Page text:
- 🥫Keep it submerged: A glass fermentation weight will help to keep the cabbage mixture fully submerged in the brine.
- 🚫Food Safety: Never eat anything with mold on it. If there is any kind of mold growth that looks fuzzy, pink, blue, or green - toss the food immediately.
💭Make it Nutrient-Dense: Most lacto-fermented foods, like this spicy sauerkraut, should be part of a nourishing meal. They are rich in gut-healthy beneficial enzymes (also probiotic bacteria) making them a natural probiotic in food form.
The complete printable recipe is below in the recipe card for your convenience.
This sauerkraut recipe calls for these simple ingredients: green cabbage, carrot, garlic, ginger, and sea salt.
Step 1. Shred cabbage
Add 600 grams of sliced cabbage to bowl - see notes in recipe card about accurately weighing using a digital kitchen scale.
Step 2. Add rest of ingredients
Using the kitchen scale and taring it out between additions, add 80 grams of shredded carrot, 10 grams of ginger, 10 grams of garlic, and 17 grams of sea salt.
💭Pro tip: The best way to shred cabbage is to run the cabbage wedges through the food processor, shredding into ⅛" ribbons. Alternatively, you can shred on a mandoline or cut into thin strips with a sharp knife.
Step 3. Massage cabbage
Using clean hands or wooden spoon, massage the cabbage mixture and salt until it starts to release liquid.
Step 4. Instructions
Transfer the cabbage mixture and all juices to a quart size jar or a fermenting crock. Pack it in very tightly.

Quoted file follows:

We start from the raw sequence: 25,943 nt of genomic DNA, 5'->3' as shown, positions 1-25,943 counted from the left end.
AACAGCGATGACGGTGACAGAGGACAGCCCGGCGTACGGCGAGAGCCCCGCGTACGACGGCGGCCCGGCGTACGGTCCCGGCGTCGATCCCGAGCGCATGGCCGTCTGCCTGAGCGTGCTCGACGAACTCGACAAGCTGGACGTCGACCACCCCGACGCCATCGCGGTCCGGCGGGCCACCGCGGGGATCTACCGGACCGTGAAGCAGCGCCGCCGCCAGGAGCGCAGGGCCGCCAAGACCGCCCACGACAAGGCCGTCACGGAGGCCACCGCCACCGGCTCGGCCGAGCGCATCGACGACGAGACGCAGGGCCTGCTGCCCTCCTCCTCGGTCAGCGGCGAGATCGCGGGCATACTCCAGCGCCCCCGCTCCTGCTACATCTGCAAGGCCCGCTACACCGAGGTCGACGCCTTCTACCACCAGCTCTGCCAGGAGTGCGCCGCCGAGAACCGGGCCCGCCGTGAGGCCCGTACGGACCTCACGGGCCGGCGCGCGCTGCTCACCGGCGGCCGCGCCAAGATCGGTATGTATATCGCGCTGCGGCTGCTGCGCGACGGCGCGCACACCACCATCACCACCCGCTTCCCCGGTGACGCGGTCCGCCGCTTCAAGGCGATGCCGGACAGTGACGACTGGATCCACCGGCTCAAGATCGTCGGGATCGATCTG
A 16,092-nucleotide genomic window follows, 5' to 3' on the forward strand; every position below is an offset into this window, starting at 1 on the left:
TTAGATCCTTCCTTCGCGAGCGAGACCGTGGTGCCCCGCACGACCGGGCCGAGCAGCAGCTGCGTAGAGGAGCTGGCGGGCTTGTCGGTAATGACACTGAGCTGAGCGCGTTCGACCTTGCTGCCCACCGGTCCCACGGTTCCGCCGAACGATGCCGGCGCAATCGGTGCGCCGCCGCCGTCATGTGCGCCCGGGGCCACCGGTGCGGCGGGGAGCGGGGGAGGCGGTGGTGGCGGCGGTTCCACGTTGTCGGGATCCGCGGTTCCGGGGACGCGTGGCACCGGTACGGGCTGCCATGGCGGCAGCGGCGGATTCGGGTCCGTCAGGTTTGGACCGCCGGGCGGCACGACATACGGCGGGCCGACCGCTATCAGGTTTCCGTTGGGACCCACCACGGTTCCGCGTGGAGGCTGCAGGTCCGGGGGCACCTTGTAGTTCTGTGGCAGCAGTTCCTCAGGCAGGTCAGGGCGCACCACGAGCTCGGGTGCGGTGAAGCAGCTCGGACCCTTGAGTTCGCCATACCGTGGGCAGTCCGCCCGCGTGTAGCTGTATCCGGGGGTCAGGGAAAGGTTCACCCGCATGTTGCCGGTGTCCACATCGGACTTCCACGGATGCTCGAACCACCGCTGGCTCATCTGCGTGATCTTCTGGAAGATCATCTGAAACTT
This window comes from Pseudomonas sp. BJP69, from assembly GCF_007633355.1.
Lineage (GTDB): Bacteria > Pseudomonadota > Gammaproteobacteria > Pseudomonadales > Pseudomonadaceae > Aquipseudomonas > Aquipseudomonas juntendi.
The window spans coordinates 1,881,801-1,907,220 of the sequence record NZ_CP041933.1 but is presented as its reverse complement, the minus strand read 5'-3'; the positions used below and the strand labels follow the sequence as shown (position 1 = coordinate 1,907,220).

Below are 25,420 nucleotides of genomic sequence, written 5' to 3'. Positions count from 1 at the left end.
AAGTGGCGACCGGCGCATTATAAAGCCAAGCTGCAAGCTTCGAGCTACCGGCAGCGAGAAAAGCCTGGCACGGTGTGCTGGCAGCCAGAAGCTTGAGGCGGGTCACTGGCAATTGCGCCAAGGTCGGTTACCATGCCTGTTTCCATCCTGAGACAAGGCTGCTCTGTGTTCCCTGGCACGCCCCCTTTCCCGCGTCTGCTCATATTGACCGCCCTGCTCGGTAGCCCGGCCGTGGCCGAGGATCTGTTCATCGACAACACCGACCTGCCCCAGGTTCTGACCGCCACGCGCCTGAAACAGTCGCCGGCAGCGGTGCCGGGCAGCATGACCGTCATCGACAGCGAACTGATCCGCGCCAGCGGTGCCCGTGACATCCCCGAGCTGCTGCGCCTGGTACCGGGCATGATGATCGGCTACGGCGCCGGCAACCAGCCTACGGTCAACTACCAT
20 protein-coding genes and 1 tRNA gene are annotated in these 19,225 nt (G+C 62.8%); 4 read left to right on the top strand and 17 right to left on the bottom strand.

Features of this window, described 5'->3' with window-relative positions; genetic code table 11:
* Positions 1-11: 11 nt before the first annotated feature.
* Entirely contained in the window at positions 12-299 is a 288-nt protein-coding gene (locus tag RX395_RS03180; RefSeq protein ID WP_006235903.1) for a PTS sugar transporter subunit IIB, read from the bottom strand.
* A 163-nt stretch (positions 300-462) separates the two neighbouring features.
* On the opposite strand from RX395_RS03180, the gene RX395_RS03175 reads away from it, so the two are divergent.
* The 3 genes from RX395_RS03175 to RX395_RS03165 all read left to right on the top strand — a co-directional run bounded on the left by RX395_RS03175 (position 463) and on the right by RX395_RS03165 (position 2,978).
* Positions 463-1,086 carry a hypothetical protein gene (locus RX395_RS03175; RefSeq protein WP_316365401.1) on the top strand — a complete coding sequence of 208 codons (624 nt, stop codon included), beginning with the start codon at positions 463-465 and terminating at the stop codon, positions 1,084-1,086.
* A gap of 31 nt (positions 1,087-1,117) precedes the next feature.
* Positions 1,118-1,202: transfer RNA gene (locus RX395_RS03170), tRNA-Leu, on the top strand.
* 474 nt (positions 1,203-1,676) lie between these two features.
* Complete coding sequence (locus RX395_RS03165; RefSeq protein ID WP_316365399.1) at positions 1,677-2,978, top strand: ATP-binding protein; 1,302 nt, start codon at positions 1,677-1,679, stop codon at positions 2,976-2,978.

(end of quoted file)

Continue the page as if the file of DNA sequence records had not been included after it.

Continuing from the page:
💭Pro tip: If you want softer sauerkraut, massage cabbage firmly. For crunchier kraut, massage just enough to dissolve salt and combine everything well.
Step 5. Add fermentation weight
Place a fermentation glass weight on top of sauerkraut. You may need to push the contents down to make sure everything is submerged. Loosely cover.
Step 6. Set aside to ferment
Place the jar over a shallow dish to catch overflow brine. Set at room temperature away from direct sunlight for up to 21 days to ferment. Burp the jar daily to release carbon dioxide.
Over the next couple of days, during the active fermenting stage (bubbly phase of fermentation), open the jar to release carbon dioxide.
Vegetables have a lot of water content so as with all ferments, you'll notice the amount of brine increase with each day. The brine or salty water may also become cloudy. That is normal and is part of the lacto-fermentation process.
The color of the cabbage will turn from light green to more muted hue and the orange pigment from carrots may bleed into the cabbage strips. This is all normal and to be expected. That is all a natural process of fermentation.
An easy way to test if your kraut is fermented enough is to do a taste test and transfer to the refrigerator when you feel it's tangy enough.
Check out this timeline of this natural process of fermentation. Notice the amount of liquid that is released by day 6. Remember, we did not add any water - that is salt drawing out liquid from cabbage.
🔪Helpful Tools & Links
Below are some affiliate links that may be helpful to you as you make this recipe. Most likely you have these at home already but it helps to have a link so you know what you're looking for.
- Tools: chef knife, cutting board, large mixing bowl, kitchen digital scale, food processor, mandoline slicer, fermenting weights
- Ingredients: real salt
- Storage Supplies: wide-mouth mason jars for leftovers, Weck preserving jars Avoid plastic containers as this uses lactic acid fermentation and we don't want anything to leach into our foods.
Don't toss the leftover liquid (brine) when all sauerkraut has been consumed. It's great as "gut shots" for their prolific beneficial bacteria. It can also be used as a starter culture for other ferments. Additionally, add a few tablespoons of this brine to salad dressing to swap out vinegar.